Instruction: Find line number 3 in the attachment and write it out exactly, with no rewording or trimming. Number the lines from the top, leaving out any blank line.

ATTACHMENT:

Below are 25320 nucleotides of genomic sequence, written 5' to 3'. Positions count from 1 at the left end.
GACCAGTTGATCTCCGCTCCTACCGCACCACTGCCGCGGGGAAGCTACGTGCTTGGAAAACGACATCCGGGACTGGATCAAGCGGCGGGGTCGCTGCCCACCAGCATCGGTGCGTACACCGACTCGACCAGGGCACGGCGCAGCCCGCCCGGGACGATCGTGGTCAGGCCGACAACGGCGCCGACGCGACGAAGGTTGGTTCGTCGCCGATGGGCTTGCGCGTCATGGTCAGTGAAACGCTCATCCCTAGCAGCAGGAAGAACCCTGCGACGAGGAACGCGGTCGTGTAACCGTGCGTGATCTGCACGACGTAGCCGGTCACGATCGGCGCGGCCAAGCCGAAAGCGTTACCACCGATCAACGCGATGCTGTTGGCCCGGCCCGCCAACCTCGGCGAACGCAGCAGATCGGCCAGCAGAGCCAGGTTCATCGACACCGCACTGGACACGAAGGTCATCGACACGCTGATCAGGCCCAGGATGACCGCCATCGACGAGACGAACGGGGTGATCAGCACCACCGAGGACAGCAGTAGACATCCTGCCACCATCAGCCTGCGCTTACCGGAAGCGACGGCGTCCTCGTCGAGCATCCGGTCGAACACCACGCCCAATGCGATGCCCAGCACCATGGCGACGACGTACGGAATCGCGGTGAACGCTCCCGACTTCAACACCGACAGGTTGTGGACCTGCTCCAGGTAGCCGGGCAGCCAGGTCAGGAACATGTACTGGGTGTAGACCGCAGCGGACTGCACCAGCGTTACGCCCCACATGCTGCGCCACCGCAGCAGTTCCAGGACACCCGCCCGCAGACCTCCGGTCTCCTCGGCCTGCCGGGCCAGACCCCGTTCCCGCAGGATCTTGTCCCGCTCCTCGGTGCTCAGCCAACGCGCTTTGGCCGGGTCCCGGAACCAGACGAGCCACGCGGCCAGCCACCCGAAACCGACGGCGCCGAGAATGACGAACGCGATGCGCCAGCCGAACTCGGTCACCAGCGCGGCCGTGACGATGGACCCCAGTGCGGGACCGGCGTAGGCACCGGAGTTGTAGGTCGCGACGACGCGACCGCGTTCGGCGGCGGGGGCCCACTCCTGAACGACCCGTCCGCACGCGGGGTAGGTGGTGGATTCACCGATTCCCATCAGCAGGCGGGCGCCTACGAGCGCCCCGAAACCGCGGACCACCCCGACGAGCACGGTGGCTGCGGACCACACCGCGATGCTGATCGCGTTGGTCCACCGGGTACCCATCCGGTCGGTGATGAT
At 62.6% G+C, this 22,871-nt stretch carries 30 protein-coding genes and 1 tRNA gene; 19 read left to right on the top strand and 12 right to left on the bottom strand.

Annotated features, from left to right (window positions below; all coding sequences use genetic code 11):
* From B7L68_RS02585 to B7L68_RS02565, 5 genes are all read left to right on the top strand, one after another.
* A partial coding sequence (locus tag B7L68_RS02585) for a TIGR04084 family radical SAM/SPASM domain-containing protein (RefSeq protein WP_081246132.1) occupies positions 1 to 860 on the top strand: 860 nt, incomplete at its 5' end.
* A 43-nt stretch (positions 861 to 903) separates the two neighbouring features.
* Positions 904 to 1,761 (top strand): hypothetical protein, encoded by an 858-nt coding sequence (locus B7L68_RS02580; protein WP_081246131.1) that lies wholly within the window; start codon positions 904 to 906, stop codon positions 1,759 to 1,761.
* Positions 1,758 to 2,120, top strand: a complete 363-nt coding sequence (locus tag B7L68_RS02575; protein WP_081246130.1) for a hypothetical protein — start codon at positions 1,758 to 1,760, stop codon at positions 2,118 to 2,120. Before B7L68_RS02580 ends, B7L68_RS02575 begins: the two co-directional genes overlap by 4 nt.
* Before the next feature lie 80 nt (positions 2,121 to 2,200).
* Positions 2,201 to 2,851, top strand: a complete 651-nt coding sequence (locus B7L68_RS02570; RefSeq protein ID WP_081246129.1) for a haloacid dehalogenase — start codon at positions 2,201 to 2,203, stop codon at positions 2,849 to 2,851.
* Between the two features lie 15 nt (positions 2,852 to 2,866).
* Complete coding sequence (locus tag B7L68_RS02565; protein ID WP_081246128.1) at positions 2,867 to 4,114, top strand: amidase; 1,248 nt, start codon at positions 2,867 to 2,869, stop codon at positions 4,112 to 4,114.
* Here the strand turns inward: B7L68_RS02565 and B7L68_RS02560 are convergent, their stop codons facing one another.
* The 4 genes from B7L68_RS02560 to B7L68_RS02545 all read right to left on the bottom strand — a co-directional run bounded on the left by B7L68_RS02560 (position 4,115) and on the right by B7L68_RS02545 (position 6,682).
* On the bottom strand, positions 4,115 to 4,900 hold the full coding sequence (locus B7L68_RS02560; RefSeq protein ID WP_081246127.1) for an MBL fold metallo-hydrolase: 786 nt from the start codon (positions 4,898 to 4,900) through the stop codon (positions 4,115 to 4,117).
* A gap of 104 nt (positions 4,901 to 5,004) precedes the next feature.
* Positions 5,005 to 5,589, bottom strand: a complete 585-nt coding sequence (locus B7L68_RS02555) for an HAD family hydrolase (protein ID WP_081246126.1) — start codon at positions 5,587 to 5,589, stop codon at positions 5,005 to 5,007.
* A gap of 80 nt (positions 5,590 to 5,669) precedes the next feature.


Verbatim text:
At 62.6% G+C, this 22,871-nt stretch carries 30 protein-coding genes and 1 tRNA gene; 19 read left to right on the top strand and 12 right to left on the bottom strand.